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MLB commissioner looks to speed up pace of game

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Oct 23, 2013; Boston, MA, USA; Umpires huddle after Boston Red Sox second baseman Dustin Pedroia (not pictured) was initially ruled out on a fielder's choice at second base during the first inning during game one of the MLB baseball World Series against the St. Louis Cardinals at Fenway Park. The play was overturned and Pedroia was ruled safe. Photo: Bob DeChiara-USA TODAY Sports

It’s the cockroaches in the kitchen pantry that keep returning, or the neighbor’s barking dog that wakes you up in the wee hours of the morning.

The most aggravating irritation in Commissioner Rob Manfred’s life these days is solving baseball’s slow pace of play.

The average time of a nine-inning game lasted three hours last season, an increase of four minutes from 2015, despite the implementation of rules to speed up the game. It took a record 4 hours, 32 minutes for the Washington Nationals and Los Angeles Dodgers just to complete Game 5 of the National League Division Series last season.

He still would love to have a pitch clock, and hopes to impose rules changes to reduce the game times. There were new rule changes in the new collective bargaining agreement, but there’s a provision that allows the two sides to negotiate changes.

“I will say that pace of play is an issue that we need to be focused on,’’ Manfred said. “And the ‘we’ there is players, owners, umpires …everyone who is invested in this game.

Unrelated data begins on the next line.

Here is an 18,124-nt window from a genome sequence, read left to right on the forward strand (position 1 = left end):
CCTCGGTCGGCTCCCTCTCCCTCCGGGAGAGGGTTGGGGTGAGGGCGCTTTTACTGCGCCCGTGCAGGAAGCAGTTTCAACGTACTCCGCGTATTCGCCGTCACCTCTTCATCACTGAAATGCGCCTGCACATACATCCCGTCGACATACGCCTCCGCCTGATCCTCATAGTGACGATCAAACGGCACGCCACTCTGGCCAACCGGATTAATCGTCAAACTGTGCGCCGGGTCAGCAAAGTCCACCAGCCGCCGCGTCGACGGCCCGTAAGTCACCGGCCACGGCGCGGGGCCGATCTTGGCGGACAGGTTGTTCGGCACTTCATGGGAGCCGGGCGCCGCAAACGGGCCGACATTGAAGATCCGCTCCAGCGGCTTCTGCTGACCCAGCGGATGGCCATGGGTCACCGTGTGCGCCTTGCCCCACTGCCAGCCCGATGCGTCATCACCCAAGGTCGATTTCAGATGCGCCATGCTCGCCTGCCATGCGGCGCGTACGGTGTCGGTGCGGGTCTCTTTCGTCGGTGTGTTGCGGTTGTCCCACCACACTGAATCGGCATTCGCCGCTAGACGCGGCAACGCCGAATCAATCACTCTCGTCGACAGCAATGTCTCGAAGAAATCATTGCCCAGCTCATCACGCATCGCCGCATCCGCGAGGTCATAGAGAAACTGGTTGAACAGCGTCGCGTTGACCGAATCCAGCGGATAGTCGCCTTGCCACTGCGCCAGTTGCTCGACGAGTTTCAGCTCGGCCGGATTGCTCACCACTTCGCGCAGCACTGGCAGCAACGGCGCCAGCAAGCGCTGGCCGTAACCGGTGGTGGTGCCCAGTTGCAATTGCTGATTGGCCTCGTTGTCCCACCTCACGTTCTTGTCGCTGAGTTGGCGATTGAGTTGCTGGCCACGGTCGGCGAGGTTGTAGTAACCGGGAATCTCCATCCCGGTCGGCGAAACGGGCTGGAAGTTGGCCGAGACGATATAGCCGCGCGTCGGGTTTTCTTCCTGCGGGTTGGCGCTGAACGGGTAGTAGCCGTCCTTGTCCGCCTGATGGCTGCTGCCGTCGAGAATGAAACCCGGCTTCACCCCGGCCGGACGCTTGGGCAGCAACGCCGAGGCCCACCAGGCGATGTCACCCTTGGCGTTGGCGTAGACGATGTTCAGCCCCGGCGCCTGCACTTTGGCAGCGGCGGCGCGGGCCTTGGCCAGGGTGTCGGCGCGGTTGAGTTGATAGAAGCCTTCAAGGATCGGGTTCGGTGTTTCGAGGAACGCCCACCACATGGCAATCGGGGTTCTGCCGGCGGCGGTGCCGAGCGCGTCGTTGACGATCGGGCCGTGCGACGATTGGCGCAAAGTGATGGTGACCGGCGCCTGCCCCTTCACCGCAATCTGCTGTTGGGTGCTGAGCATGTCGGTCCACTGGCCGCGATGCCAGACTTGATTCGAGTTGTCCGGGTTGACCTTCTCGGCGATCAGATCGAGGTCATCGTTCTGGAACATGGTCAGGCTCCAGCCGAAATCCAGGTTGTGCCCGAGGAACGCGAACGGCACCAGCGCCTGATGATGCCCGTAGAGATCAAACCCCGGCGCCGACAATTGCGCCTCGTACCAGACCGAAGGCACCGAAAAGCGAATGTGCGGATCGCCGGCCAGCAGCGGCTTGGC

“I don’t think there’s a magic bullet that is going to come one year and that’s going to be the solution to pace of play. It’s going to be an ongoing effort to make sure our game moves along in the way in the way that is most attractive to our fans.”

The players union has steadfastly opposed a pitch clock at the major-league level, but Manfred still believes it’s vital to baseball’s future that game times are shortened.

Major League Baseball commissioner Rob Manfred. Photo: http://theledgesports.com/

“Sometimes resistance is a product of how long a negotiation takes,’’ Manfred said, “there are various factors that play into it. I think our players understand the importance of making our game as appealing as possible to our fans.”

The owners believe that it’s imperative to shorten games to enhance attendance at their ballparks.

“Look, Rob would be the first one to tell you,’’ Yankees owner Hal Steinbrenner said, “it’s something we’re focusing on. It’s a concern or else we wouldn’t be talking about this. And we’re talking about this every three months [at the quarterly owners’ meetings].

“I think everybody agrees that whatever we can do to make the experience better for the fans is something we need to look into. If a shorter game, even by minutes, is better, then that’s something worth merit.

“There’s clearly things to explore, and work to be done, and that’s what Rob is doing.’’

By Bob Nightengale

This article was republished with permission from the original publisher, USA Today. Follow Bob Nightengale on Twitter and Facebook

1 COMMENT

  1. Just like nascar, start changing things and you mess it all up. LEASE BASEBALL JUST AS IS, BEFORE YOU MESS UP BASEBALL. THE FANS DON’T WANT ANY CHANGE.

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